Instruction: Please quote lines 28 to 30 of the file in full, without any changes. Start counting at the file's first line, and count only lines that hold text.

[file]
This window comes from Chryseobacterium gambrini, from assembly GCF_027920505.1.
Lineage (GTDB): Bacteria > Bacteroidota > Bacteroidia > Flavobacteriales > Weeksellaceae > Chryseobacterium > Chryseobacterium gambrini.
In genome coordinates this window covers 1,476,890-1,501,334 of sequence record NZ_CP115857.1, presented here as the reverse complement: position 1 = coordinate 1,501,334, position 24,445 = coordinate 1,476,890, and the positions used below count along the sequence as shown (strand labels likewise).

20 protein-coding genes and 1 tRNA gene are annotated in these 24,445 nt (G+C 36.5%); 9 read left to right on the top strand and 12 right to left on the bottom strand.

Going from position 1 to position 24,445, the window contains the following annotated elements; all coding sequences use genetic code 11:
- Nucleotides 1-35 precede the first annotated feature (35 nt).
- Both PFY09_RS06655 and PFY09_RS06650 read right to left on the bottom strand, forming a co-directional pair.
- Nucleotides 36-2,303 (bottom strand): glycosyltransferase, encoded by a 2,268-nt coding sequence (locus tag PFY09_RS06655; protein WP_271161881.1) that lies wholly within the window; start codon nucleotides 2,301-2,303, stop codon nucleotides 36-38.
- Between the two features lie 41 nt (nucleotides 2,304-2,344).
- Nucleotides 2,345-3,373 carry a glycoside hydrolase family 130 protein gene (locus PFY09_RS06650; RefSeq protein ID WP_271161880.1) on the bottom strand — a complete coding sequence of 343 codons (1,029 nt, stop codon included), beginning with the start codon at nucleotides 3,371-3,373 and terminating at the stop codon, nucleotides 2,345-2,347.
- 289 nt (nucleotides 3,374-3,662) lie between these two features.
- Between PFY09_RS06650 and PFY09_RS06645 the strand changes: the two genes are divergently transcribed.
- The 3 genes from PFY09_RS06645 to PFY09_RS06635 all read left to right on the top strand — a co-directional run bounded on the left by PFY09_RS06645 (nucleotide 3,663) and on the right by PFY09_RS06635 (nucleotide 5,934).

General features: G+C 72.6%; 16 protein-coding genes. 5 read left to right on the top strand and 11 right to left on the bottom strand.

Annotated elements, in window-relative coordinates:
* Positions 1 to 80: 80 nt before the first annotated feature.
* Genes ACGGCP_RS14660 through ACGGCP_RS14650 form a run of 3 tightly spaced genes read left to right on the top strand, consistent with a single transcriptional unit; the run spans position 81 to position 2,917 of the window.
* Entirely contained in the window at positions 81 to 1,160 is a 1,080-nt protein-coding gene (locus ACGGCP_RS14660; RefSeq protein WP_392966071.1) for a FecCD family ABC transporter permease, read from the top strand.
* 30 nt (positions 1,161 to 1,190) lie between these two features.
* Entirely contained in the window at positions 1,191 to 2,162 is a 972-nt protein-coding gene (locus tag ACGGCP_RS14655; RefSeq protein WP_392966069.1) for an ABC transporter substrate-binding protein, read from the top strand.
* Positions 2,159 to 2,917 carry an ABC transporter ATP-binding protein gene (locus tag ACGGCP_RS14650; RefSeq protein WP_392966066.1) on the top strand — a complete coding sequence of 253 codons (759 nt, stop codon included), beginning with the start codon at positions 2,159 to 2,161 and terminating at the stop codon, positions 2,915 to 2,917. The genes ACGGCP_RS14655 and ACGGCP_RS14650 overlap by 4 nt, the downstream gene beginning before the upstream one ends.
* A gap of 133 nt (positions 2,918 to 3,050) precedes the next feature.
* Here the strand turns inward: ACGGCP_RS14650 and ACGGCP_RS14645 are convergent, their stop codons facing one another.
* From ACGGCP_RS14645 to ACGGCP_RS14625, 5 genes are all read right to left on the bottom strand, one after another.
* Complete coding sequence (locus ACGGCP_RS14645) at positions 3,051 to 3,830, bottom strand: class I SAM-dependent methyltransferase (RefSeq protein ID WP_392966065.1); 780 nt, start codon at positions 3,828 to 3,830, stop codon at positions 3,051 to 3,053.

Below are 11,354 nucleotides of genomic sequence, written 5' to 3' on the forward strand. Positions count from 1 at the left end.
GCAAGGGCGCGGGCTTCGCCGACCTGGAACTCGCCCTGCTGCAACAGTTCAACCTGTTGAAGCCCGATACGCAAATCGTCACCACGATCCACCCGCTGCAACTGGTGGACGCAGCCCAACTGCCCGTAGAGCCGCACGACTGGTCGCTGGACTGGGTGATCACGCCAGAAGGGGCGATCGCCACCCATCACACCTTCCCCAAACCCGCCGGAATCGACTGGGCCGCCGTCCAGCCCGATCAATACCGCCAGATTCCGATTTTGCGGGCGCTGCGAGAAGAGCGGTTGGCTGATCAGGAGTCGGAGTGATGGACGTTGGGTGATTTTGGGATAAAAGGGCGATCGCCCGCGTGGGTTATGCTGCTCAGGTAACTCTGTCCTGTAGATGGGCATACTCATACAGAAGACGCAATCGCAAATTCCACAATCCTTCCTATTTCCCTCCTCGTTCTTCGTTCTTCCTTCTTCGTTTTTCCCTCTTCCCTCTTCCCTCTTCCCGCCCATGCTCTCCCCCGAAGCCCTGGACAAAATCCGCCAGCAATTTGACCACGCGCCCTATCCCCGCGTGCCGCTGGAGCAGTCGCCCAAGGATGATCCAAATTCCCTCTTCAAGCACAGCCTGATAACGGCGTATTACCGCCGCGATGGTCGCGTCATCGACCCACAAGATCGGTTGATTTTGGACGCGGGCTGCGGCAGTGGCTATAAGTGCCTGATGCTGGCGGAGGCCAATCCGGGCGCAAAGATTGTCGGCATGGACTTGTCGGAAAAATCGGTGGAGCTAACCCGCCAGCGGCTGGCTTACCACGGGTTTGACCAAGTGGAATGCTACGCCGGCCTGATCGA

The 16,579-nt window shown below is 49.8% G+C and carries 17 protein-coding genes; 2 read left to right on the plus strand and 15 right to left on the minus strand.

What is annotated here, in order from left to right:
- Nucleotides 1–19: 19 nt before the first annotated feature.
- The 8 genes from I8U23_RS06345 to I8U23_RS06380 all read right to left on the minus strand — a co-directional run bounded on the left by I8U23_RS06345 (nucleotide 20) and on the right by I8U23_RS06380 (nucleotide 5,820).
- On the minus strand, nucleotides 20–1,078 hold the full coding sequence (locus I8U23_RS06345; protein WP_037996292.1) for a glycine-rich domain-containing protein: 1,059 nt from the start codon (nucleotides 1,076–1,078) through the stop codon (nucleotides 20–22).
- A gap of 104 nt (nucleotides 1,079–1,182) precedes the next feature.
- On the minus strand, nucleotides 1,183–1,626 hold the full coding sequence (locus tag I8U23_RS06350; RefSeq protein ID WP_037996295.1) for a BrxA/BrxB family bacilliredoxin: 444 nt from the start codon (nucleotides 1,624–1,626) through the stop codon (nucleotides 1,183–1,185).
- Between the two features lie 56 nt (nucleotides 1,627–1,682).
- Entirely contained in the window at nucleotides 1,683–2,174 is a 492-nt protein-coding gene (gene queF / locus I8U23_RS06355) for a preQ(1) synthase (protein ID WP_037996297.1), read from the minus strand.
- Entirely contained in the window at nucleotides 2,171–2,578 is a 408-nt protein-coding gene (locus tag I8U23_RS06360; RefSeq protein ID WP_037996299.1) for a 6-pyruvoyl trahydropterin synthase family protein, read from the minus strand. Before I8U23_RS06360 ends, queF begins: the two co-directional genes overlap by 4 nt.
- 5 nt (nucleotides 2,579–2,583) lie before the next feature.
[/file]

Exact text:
The 16,579-nt window shown below is 49.8% G+C and carries 17 protein-coding genes; 2 read left to right on the plus strand and 15 right to left on the minus strand.

What is annotated here, in order from left to right:
- Nucleotides 1–19: 19 nt before the first annotated feature.